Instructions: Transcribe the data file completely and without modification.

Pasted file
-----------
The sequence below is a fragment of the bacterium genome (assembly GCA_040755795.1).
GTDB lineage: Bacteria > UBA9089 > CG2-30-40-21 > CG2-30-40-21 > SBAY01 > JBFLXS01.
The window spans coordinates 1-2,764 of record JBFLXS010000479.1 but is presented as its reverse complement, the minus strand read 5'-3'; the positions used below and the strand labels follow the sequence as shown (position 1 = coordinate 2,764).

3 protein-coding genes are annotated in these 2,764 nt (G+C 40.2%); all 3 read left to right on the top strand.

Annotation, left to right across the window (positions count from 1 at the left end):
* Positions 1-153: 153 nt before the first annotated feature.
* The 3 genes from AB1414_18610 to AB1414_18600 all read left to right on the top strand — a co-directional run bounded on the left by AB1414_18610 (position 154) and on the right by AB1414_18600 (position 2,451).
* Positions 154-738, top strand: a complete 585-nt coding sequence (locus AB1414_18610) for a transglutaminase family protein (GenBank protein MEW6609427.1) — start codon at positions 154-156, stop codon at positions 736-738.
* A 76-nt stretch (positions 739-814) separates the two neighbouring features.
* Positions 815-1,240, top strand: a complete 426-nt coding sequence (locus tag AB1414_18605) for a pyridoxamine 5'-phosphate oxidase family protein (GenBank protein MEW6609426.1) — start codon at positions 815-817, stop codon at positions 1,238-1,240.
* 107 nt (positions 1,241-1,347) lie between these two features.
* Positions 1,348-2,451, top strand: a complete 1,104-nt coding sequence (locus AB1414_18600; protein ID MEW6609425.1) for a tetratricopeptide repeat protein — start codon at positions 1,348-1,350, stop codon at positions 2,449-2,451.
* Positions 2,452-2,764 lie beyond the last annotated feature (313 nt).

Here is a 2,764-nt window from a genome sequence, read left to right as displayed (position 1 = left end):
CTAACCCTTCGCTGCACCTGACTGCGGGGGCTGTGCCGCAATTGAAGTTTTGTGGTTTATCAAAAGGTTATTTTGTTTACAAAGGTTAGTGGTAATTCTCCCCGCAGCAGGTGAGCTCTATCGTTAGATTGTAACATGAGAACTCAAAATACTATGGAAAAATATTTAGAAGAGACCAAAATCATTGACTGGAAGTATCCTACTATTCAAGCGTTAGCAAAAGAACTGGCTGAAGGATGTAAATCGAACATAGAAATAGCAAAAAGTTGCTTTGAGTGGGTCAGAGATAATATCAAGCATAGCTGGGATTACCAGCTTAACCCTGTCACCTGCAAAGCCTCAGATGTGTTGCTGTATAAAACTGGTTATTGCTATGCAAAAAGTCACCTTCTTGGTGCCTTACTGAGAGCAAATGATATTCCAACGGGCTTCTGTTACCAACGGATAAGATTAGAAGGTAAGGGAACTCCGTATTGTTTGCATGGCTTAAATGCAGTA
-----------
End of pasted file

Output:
The sequence below is a fragment of the bacterium genome (assembly GCA_040755795.1).
GTDB lineage: Bacteria > UBA9089 > CG2-30-40-21 > CG2-30-40-21 > SBAY01 > JBFLXS01.
The window spans coordinates 1-2,764 of record JBFLXS010000479.1 but is presented as its reverse complement, the minus strand read 5'-3'; the positions used below and the strand labels follow the sequence as shown (position 1 = coordinate 2,764).

3 protein-coding genes are annotated in these 2,764 nt (G+C 40.2%); all 3 read left to right on the top strand.

Annotation, left to right across the window (positions count from 1 at the left end):
* Positions 1-153: 153 nt before the first annotated feature.
* The 3 genes from AB1414_18610 to AB1414_18600 all read left to right on the top strand — a co-directional run bounded on the left by AB1414_18610 (position 154) and on the right by AB1414_18600 (position 2,451).
* Positions 154-738, top strand: a complete 585-nt coding sequence (locus AB1414_18610) for a transglutaminase family protein (GenBank protein MEW6609427.1) — start codon at positions 154-156, stop codon at positions 736-738.
* A 76-nt stretch (positions 739-814) separates the two neighbouring features.
* Positions 815-1,240, top strand: a complete 426-nt coding sequence (locus tag AB1414_18605) for a pyridoxamine 5'-phosphate oxidase family protein (GenBank protein MEW6609426.1) — start codon at positions 815-817, stop codon at positions 1,238-1,240.
* 107 nt (positions 1,241-1,347) lie between these two features.
* Positions 1,348-2,451, top strand: a complete 1,104-nt coding sequence (locus AB1414_18600; protein ID MEW6609425.1) for a tetratricopeptide repeat protein — start codon at positions 1,348-1,350, stop codon at positions 2,449-2,451.
* Positions 2,452-2,764 lie beyond the last annotated feature (313 nt).

Here is a 2,764-nt window from a genome sequence, read left to right as displayed (position 1 = left end):
CTAACCCTTCGCTGCACCTGACTGCGGGGGCTGTGCCGCAATTGAAGTTTTGTGGTTTATCAAAAGGTTATTTTGTTTACAAAGGTTAGTGGTAATTCTCCCCGCAGCAGGTGAGCTCTATCGTTAGATTGTAACATGAGAACTCAAAATACTATGGAAAAATATTTAGAAGAGACCAAAATCATTGACTGGAAGTATCCTACTATTCAAGCGTTAGCAAAAGAACTGGCTGAAGGATGTAAATCGAACATAGAAATAGCAAAAAGTTGCTTTGAGTGGGTCAGAGATAATATCAAGCATAGCTGGGATTACCAGCTTAACCCTGTCACCTGCAAAGCCTCAGATGTGTTGCTGTATAAAACTGGTTATTGCTATGCAAAAAGTCACCTTCTTGGTGCCTTACTGAGAGCAAATGATATTCCAACGGGCTTCTGTTACCAACGGATAAGATTAGAAGGTAAGGGAACTCCGTATTGTTTGCATGGCTTAAATGCAGTA